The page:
Energize Weekly, August 12, 2015 Nuclear power plant operators who were hoping to be thrown a bone by the U.S. Environmental Protection Agency (EPA) in the form of its final Clean Power Plan (CPP) rule released last week were disappointed to find out that carbon-free generation from existing nuclear plants will not count towards a state’s clean energy goals, although
Energize Weekly, August 12, 2015 While nearly a third of the country prepares to go to court against the federal government over its ambitious Clean Power Plan (CPP), a number of utilities have responded positively to the mandate, with some of the country’s largest power companies already ahead of the CPP’s carbon reduction targets by significant margins. The CPP rule,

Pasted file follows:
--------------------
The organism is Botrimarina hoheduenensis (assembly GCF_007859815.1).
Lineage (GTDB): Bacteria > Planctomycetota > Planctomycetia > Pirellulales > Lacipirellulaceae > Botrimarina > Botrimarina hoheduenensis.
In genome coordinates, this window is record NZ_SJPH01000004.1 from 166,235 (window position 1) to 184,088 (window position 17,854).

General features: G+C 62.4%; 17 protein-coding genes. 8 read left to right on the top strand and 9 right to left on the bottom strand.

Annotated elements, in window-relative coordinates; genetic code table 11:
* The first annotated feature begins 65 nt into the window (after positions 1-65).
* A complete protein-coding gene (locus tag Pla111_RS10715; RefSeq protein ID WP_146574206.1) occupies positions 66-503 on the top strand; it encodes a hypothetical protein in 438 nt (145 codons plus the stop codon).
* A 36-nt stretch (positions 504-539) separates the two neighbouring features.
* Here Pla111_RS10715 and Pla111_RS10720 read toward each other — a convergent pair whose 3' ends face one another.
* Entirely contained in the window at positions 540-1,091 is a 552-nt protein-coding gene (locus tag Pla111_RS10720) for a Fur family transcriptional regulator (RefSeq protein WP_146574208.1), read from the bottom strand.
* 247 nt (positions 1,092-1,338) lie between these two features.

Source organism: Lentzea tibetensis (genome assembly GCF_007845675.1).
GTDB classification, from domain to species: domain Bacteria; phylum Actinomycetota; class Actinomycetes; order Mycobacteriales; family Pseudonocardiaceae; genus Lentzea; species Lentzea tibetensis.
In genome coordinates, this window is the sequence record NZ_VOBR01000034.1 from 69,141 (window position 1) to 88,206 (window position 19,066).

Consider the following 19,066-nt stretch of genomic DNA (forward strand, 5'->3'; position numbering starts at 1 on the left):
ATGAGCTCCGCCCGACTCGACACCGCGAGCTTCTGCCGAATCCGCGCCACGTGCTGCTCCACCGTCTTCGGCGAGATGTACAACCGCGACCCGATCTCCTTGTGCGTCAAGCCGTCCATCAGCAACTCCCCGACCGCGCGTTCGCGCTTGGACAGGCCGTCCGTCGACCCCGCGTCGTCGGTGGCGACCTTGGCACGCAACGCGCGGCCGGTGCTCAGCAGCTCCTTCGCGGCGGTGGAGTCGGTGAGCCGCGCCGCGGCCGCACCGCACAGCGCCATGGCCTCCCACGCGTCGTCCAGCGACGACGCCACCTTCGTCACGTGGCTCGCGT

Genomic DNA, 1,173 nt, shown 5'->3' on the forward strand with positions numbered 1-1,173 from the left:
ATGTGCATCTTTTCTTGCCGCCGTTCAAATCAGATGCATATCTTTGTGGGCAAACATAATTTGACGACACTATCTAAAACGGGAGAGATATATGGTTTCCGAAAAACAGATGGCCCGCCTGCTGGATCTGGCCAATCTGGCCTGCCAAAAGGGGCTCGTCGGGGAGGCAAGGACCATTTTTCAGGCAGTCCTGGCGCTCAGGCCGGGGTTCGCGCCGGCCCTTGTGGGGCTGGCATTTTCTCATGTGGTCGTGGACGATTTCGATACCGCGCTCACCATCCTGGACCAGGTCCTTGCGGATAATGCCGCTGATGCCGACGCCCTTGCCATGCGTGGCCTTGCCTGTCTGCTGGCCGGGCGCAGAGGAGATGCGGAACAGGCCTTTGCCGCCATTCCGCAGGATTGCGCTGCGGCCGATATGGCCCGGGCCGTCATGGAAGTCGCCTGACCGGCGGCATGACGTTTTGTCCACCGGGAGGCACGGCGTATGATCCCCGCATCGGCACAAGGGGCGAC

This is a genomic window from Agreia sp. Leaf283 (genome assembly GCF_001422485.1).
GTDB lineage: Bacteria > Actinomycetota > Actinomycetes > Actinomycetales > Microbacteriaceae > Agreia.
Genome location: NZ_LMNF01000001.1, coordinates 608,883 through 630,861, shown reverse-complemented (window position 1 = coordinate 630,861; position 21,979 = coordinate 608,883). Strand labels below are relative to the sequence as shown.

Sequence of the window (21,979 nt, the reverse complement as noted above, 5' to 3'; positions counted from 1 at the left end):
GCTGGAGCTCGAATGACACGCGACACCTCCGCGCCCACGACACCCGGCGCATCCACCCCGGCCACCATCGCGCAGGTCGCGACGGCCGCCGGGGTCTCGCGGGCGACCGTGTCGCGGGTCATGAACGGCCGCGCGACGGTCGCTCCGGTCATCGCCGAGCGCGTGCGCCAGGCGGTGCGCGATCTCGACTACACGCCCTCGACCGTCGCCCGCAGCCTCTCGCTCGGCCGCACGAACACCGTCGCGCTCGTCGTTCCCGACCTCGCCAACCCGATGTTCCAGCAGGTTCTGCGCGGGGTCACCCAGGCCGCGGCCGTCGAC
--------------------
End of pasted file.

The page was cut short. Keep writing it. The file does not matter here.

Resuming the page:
Energize Weekly, August 5, 2015 The U.S. Environmental Protection Agency (EPA) unveiled the final version of its highly anticipated Clean Power Plan this week, which aims to reduce carbon dioxide (CO2) emissions from the electric power sector by 2030. The rule is an even more ambitious plan than the draft proposal released by the EPA last year, and is considered
This is the technical problem that EPA faced in writing the MATS (mercury and air toxics) Rule to replace the prior CAMR (Clean Air Mercury Rule) – it is simply very difficult to show a beneficial effect of reducing the amount of mercury emitted from sources in the United States when those sources are clearly dwarfed by the cumulative effects
By Michael Drost A new study encompassing five U.S. states suggests carcinogenic air pollutants released via unconventional oil and gas production may be well over federal safety standards.